Preferred dividends are paid on the preferred stocks at a fixed rate. The company has to be pay dividends equally until the time the shares are bought back or the company liquidates. In case there are insufficient profits or for any other reason, a company may choose not to pay dividends during a particular year and accumulate the same for the next year. The dividends if remain unpaid accumulate and become dividends in arrears. The company needs to pay dividends in arrears first before it pays the current year dividend. However, this is only possible in cumulative preferred stocks since the unpaid dividend lapses in the case of non-cumulative preferred stocks.
Preferred Dividends vs Common Dividends
Below are the differences:
|Basis of Difference||Preferred Dividends||Common Dividends|
|Rate of Dividend||The rate of dividend is fixed and pre-determined for preferred stocks.||Common dividends are paid on equity stocks and there is no fixed rate for its payment. They are paid as per the availability of profits and as per management’s discretion.|
|Company’s obligation||For cumulative preferred stocks, the dividends are accumulated until paid and the company is obligated to pay them in entirety.||In the case of common dividends, the company is not under any obligation to pay dividends regularly. Only when management declares a dividend and the same is approved by members the company has to pay it.|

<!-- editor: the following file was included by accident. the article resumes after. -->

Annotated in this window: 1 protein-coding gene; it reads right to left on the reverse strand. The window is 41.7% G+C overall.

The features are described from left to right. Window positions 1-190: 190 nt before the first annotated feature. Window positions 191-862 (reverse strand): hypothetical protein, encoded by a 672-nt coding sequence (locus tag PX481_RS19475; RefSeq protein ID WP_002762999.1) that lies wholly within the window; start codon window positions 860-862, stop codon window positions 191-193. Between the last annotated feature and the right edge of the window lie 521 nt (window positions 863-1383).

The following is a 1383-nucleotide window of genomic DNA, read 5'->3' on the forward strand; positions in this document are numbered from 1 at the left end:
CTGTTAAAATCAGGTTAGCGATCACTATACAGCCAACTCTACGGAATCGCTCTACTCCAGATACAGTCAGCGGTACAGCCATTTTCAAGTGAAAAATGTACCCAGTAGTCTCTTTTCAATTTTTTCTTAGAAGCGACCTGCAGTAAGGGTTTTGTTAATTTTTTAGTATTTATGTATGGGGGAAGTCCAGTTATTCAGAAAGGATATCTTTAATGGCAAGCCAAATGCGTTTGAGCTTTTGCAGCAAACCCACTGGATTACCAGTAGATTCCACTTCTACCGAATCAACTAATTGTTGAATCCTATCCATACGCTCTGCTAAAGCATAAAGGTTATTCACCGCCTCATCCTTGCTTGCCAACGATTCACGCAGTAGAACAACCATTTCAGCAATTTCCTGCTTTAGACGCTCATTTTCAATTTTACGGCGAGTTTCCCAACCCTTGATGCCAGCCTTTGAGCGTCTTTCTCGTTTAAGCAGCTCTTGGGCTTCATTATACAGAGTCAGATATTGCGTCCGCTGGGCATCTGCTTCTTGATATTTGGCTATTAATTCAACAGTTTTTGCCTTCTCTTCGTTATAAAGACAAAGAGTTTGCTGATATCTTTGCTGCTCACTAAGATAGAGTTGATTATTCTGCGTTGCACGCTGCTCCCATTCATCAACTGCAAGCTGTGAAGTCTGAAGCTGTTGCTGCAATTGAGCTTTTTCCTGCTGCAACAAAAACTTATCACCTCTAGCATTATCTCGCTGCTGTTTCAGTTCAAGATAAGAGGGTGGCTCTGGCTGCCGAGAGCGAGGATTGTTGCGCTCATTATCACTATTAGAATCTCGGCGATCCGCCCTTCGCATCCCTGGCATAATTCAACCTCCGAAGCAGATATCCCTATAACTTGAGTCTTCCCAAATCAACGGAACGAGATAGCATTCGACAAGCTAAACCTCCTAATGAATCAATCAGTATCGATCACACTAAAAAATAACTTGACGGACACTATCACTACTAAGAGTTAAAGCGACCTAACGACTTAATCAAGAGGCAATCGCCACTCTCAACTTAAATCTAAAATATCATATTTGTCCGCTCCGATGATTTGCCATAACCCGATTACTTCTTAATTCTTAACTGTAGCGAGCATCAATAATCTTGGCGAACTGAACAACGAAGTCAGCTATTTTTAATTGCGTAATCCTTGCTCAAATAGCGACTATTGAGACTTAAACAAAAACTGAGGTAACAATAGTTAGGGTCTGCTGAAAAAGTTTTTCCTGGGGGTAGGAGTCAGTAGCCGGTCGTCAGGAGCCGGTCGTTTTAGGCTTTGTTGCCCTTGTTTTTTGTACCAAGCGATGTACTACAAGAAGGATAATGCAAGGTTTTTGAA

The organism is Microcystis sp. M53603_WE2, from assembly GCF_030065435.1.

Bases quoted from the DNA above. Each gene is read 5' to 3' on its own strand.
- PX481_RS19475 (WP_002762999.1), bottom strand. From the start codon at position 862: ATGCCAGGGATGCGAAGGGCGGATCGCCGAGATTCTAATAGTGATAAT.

|Priority of Payment||Preferred dividends are paid before making any distribution to profits to the equity stockholders.||Common dividends are to be paid only when sufficient profits are available after the distribution of preferred dividends.|
Some of the advantages are given below:
- They are paid at a high rate. The rate is higher than compared to debt instruments.
- Preferred stocks are usually issued as cumulative and the dividend on such stocks is guaranteed even if the same is paid at a certain future date after accumulations.
- The rate of dividend is fixed in case of preferred dividends and that is beneficial if market returns become lower.
- They are paid in priority to the common dividends.
Some of the disadvantages are given below:
- The rate of dividends is not going to increase in accordance with inflation and if the market situations are good then a lower rate of dividends will be a loss for the investors.
- If the preferred stocks are non-cumulative then dividends are not guaranteed.
It offer good returns to the investors than debt instruments. That’s why some investors park their money in preferred stocks to enjoy fixed returns. The company issues preferred stocks so that the voting rights don’t get diluted and there is no additional interference from the stockholders.
This is a guide to Preferred Dividends. Here we also discuss the definition and importance of preferred dividends along with advantages and disadvantages. You may also have a look at the following articles to learn more –